Making an Artist's Living by 3D Printing

There's a wonderful article by 3D printing artist Bathsheba Grossman over at Say Something, where she describes her journey from student to world-renowned 3D artist. And the best part: She's now making a living from selling 3D printed art.

 

But it isn't easy. She spent ten years after completing school to build up the skills in various disciplines (art, mathematics, CAD, etc.) and the experience to build up an art business that today serves as her main source of revenue. We've written of her work several times in the past. Her strategy is direct marketing: 

 

I haven't made much inroad into the traditional art world, but then showing in galleries is not a focus for me. I made a conscious decision about ten years ago to work directly for the viewer – you – rather than try to get the attention of cultural gatekeepers.

 

What has been the result of her efforts? More than just a job, apparently:

 

My work has appeared in the New York Times, the London Times and Der Spiegel, as well as Wired, Discover and Make magazines. One of my lamps was in TIME Magazine's 100 most influential designs of 2007. My sculptures have appeared in two hit TV shows, Second Life, and a Japanese videogame commercial. John Conway and Douglas Hofstadter used pictures of them in recent books. They've been shown in Italy, Spain, Korea, New York and Cleveland. An irony-free Wikipedia entry for me was started in 2004. And this site moved over a quarter million dollars of art in 2007, which isn't bad considering I wrote the whole thing by hand, with web skills dating from about 1996.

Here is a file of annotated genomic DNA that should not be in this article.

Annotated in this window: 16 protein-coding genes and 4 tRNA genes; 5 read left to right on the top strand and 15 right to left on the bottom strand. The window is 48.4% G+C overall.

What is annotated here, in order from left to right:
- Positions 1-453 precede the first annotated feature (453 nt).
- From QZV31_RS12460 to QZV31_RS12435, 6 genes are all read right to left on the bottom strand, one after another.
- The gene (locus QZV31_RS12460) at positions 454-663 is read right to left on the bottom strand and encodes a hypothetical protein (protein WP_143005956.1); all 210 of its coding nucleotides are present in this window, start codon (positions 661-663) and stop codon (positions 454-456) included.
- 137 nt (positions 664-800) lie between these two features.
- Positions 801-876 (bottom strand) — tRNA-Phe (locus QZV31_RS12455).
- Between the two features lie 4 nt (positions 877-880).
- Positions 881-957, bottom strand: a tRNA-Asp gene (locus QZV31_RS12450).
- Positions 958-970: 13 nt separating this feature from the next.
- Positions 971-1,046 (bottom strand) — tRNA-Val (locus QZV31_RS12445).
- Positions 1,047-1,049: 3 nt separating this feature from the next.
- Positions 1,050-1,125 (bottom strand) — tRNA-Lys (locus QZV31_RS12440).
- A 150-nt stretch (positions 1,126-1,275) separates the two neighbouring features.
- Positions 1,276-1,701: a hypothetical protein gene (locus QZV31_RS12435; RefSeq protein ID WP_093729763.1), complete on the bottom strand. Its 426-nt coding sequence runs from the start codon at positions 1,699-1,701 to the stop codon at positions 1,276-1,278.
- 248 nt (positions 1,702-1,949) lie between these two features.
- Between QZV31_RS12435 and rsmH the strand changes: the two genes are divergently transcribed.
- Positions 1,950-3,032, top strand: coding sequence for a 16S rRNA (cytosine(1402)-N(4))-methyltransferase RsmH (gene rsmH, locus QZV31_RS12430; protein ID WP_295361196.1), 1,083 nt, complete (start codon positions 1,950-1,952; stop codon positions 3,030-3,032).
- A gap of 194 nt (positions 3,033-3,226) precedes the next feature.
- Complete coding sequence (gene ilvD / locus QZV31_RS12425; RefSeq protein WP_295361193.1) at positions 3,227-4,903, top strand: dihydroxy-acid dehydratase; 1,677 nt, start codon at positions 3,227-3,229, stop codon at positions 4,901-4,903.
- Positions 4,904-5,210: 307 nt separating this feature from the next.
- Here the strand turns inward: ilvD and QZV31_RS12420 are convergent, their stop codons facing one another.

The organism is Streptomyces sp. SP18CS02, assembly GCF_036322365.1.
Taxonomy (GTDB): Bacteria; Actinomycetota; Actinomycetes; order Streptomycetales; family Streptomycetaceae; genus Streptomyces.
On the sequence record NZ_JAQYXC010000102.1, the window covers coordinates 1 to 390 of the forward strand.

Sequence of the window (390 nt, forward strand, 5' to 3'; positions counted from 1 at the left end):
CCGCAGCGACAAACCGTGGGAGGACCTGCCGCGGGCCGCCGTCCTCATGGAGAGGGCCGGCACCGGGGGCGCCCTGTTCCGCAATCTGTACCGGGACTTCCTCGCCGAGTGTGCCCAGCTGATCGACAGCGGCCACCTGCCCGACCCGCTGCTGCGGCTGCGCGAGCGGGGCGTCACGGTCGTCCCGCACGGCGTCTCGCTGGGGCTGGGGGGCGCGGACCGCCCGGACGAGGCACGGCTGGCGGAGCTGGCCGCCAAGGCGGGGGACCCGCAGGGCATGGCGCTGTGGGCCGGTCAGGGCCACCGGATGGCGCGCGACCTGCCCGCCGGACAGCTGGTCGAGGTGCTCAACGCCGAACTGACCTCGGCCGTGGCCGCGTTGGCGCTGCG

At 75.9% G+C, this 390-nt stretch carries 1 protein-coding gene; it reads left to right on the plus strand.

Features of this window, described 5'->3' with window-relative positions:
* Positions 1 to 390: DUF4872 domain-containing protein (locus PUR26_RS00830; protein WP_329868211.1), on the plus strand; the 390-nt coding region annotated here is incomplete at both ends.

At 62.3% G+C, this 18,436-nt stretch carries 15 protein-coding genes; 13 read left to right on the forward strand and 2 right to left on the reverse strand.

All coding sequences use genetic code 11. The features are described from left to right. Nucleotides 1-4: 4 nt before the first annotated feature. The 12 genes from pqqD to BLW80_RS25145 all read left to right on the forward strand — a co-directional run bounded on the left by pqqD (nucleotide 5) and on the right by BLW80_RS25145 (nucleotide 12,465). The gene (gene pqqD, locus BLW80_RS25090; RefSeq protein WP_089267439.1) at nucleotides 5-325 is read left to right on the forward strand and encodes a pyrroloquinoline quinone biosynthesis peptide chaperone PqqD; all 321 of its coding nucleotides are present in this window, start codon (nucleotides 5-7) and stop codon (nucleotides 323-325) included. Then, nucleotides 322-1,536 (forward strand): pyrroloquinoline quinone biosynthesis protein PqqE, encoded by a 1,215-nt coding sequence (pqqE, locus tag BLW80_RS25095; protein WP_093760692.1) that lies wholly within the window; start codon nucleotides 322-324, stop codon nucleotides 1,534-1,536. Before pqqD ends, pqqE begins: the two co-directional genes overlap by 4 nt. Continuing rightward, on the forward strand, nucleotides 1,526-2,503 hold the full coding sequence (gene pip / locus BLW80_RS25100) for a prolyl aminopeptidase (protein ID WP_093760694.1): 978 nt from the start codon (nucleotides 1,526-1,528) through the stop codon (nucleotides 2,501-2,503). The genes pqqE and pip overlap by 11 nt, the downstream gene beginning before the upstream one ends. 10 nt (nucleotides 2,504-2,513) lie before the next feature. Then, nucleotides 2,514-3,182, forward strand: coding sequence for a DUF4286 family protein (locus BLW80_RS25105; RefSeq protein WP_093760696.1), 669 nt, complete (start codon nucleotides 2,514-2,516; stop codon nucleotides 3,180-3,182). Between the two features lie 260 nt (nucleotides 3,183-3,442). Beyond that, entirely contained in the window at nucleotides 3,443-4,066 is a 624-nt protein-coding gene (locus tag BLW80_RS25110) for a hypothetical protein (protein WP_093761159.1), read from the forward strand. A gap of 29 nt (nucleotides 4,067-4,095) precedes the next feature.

You can see more of Bathsheba's amazing work at her website.

 

Via Say Something

General Fabb

Kerry Stevenson, aka "General Fabb" has been writing Fabbaloo posts since he launched the venture in 2007, with an intention to promote and grow the incredible technology of 3D printing across the world. So far, it seems to be working!

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